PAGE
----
Kudos to CAP and Archives of Pathology and Laboratory Medicine

| May 18, 2014

Archives May 2014

This month’s issue of Archives of Pathology and Laboratory Medicine has an article entitled “Pulmonary Large Cell Carcinoma Lacking Sqaumous Differentiation Is Clinicopathologically Indistinguishable From Solid-Subtype Adenocarcinoma” with an accompanying editorial by Drs. Cagle and Glassy on the use of whole slide images incorporated through links and QR codes in the paper.

The images are viewed using CAP’s DigitalScope. Here is an example:


The incorporation of whole slide images, fulfilling one of the most valuable and cost-effective ways to educate and inform the pathology public has been a long-time coming.

With many advances in publishing in recent years with multiple formats and applications for both submission and viewing with desktop and mobile viewing, this may represent the single most important upgrade for pathology journals. As readers, we can now appreciate more than a snapshot to support findings or conclusions and be more directly involved in approach to lesions described that support or refute contributors’ results and conclusions.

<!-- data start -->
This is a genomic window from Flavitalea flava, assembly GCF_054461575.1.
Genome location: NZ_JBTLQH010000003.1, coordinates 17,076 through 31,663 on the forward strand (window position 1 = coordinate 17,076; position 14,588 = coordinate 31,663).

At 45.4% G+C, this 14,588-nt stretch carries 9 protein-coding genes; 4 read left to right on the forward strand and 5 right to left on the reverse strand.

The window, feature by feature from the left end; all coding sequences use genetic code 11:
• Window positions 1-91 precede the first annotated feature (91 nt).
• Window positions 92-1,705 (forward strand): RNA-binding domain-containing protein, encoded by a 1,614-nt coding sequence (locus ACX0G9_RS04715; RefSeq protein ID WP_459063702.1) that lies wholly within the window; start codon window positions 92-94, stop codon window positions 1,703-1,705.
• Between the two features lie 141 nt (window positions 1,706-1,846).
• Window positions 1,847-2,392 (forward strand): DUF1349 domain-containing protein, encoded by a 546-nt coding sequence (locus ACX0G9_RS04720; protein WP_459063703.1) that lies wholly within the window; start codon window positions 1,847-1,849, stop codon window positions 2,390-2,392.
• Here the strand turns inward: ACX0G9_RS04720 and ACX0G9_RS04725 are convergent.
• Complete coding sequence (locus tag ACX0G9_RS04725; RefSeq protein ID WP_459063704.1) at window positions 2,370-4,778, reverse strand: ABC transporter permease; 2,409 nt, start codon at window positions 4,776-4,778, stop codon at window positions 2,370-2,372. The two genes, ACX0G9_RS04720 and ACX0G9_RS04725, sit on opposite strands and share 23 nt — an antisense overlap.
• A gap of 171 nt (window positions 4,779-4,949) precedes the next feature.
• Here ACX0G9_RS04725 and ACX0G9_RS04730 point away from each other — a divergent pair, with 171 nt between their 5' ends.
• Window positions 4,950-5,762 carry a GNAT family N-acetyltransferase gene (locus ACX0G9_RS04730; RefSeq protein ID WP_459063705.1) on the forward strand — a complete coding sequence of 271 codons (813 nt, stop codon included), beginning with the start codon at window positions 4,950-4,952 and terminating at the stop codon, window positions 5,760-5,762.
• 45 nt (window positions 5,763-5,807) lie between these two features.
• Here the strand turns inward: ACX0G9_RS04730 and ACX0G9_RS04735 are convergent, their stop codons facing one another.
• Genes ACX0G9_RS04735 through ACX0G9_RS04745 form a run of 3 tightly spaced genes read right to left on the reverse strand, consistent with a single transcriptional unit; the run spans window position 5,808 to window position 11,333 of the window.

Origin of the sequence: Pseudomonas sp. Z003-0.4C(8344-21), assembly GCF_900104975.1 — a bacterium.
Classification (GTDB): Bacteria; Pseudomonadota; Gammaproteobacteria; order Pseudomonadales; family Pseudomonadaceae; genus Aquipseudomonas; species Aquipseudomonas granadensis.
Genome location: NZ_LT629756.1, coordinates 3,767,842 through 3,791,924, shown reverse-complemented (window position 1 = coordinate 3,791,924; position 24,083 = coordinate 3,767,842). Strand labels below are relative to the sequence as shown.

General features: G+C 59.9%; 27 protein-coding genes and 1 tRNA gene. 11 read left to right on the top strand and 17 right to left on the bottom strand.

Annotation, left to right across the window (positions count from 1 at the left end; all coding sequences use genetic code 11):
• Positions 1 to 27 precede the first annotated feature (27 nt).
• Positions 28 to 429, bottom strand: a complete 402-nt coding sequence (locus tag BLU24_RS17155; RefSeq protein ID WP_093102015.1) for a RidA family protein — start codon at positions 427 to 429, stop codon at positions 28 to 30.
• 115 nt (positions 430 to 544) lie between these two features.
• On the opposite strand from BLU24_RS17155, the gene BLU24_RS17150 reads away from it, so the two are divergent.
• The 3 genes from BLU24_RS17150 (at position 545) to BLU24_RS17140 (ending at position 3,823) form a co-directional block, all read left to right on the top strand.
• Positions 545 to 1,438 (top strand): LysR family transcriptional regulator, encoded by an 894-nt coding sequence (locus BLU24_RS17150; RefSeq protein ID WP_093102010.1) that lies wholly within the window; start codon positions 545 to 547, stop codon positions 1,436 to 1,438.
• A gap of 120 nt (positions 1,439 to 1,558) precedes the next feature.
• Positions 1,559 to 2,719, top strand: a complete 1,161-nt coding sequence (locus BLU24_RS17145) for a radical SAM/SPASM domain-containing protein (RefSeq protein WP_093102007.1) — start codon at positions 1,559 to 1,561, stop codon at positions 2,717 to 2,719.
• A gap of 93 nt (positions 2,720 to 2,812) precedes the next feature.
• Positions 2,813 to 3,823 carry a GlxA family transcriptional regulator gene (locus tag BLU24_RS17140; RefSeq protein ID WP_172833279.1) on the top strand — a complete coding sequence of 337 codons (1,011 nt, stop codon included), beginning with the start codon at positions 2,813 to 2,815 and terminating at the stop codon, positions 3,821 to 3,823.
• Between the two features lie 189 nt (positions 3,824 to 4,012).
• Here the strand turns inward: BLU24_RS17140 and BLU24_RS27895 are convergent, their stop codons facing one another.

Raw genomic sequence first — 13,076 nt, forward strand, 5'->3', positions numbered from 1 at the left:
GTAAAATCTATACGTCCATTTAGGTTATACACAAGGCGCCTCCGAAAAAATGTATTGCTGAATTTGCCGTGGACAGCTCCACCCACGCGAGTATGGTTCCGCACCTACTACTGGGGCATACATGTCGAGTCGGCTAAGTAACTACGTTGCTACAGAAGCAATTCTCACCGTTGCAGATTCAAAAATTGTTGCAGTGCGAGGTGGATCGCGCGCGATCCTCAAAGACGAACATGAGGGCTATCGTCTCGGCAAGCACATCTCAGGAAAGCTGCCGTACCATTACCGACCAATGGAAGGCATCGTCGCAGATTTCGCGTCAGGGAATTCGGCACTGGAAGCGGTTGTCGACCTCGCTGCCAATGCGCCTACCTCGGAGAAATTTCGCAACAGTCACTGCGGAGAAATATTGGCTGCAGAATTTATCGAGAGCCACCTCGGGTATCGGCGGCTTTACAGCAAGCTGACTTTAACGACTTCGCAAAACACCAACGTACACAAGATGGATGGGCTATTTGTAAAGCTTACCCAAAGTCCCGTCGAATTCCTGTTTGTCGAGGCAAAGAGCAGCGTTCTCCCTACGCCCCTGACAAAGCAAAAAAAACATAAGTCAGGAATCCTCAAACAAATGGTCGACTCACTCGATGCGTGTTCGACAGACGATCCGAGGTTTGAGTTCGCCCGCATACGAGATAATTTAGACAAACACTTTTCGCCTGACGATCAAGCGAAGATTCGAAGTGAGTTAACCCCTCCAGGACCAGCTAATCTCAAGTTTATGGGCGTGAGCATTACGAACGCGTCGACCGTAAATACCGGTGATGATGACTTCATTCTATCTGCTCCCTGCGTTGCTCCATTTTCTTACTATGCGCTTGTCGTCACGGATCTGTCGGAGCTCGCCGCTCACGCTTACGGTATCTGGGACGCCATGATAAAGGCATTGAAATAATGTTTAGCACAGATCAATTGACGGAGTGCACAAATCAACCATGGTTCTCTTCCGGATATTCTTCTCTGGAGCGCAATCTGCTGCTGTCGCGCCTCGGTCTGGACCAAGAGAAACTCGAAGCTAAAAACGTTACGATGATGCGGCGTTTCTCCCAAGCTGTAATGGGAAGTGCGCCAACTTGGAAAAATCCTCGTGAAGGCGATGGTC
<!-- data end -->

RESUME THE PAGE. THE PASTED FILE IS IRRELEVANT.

There is no doubt this is an excellent use of digital pathology technologies illustrating a journal article, beyond the traditional use of static imaging alone, showcasing a simple yet effective way to further educate and inform pathologists.

Many of us can still recall the necessity of returning glass slides mailed months previously at the time of a meeting in order to obtain a course syllabus and perhaps a set of kodachrome slides and even perhaps risk not obtaining CME credit without return of the glass slides.

Digital pathology technologies such as those used in this article highlight the value of whole slide images and their value to the pathology community.  Continued advances in scanning, storing and viewing along with advances in how textual information is delivered and viewed will only continue to enhance the value of whole slide images rather than representative figures.

Thank you to the College of American Pathologists and the Archives of Pathology and Laboratory Medicine for your thought, vision and leadership in this effort.

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CAP DigitalScope

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Category: Advocacy, Anatomic Pathology, Clinical Laboratories, Clinical Pathology, Digital Pathology News, Education, File format, Informatics, Laboratory Informatics, Medical Research, Microscopy, Pathology News, Publications, TeleHealth, Training, Web/Tech, Whole slide

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